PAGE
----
Transcripts of this week’s parliamentary questions and statements on:
- Fracking safety
- Labour amendments to Infrastructure Bill
- Public information about fracking
- Tax revenues
With thanks to TheyWorkForYou.com
Questions on Energy and climate change
Ian Lucas (Shadow Minister (Foreign and Commonwealth Affairs); Wrexham, Labour)
What steps is he taking to ensure the safety of fracking?
Matthew Hancock (Minister of State for Energy; West Suffolk, Conservative)
Shale gas, carefully extracted, offers the potential to improve the security of Britain’s energy supplies and create jobs. All onshore projects are subject to scrutiny through the planning system, the Environment Agency and the Health and Safety Executive.
Many of my constituents are expressing concerns about fracking. If the Minister wants to take the public with him when he is dealing with energy applications, will he agree to Labour’s amendments to the Infrastructure Bill to allow baseline assessments so that people’s concerns can be assessed?
We are looking carefully at all the amendments that have been tabled to the Infrastructure Bill. In several cases, the amendments reiterate what already happens. We want to ensure that we make the most of Britain’s indigenous energy supplies in a way that is safe and secure, creates jobs and will give us better security of supply. We will consider all measures to try to do that.
David Nuttall (Bury North, Conservative)
Given that the UK has been producing nuclear energy safely for nearly 60 years without any major problems, does the Minister agree that, given all the safety regulation we have, there is no reason to believe that this country is not capable of extracting shale gas safely?
I agree strongly with my hon. friend, and that is what we are going to do.
John Robertson (Glasgow North West, Labour)
I have not made my mind up on fracking yet, but the information that we get is a bit like the Scottish Government’s White Paper—full of words but with no answers. Will the Minister ensure that the people of this country are fully informed about fracking and what is happening with it?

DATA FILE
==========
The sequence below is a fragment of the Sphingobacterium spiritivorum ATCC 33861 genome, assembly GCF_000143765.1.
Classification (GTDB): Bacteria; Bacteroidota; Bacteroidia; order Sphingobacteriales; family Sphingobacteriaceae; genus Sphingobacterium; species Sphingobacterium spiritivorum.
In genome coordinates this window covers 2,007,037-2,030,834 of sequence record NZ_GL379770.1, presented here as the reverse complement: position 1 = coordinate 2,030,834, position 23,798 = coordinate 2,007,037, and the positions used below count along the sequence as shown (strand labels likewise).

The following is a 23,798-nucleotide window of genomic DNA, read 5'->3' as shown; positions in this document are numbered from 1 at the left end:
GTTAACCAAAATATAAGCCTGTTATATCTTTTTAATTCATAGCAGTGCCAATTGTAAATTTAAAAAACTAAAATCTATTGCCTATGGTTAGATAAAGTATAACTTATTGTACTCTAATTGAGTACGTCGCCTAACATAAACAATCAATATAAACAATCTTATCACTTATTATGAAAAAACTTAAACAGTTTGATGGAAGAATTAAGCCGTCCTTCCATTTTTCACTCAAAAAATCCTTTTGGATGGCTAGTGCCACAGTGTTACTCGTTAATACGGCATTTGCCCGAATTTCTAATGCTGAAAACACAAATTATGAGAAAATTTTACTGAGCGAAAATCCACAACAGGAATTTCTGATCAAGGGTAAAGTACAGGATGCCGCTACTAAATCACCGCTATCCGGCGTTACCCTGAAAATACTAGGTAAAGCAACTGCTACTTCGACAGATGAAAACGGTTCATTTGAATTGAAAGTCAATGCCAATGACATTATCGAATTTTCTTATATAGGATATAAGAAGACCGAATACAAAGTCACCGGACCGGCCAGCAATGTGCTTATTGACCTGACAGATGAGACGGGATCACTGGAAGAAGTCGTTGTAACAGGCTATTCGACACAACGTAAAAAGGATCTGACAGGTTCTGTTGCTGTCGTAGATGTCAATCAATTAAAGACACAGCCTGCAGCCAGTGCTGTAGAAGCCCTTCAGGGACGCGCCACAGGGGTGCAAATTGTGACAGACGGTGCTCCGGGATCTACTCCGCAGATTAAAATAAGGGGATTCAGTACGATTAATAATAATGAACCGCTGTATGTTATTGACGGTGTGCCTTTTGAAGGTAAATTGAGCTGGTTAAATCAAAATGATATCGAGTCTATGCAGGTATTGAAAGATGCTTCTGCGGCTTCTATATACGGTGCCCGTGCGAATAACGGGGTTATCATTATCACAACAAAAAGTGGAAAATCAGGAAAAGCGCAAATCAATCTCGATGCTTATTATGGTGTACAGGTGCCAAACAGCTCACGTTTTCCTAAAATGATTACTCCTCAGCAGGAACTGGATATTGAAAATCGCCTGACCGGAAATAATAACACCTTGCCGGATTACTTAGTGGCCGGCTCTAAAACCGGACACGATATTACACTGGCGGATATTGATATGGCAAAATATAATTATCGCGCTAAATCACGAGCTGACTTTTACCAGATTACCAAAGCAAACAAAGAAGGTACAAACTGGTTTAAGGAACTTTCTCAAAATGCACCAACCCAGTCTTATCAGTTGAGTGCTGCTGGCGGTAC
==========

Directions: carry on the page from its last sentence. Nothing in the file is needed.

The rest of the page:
Yes. We have an intensive communication plan, and I will ensure that the hon. Gentleman is included in any future communications. I can particularly recommend to him one of the Department for Energy and Climate Change publications, which explains in clear detail exactly what fracking is, how it is safe and the regulatory structure for it. It is important to ensure that we take advantage of this indigenous and secure domestic energy supply, but in a way that is safe and secure
Eric Ollerenshaw (Lancaster and Fleetwood, Conservative)
To ask the Chancellor of the Exchequer what estimate he has made of potential tax revenue to the Exchequer from shale gas and oil products in each region and constituent part of the UK.
Priti Patel (The Exchequer Secretary; Witham, Conservative)
Reports by the British Geological Survey’s clearly demonstrate the potential for shale gas in the UK. Shale gas has the potential to increase our energy security, generate growth and support thousands of jobs, and the Government is doing everything it can to support the safe and sustainable development of shale gas. This is why we introduced the onshore allowance, to incentivise investment in onshore oil and gas projects and kick-start exploration. Last year, the industry also announced that local communities would receive £100,000 when a test well is fracked – and a further 1% of revenues if shale gas is discovered.
More work is needed to determine the extent of the gas that can be technically and commercially recovered. While there is clearly potential for shale gas to provide substantial revenue to the Exchequer in the future, no forecasts have been produced on the scale or timing of the revenue.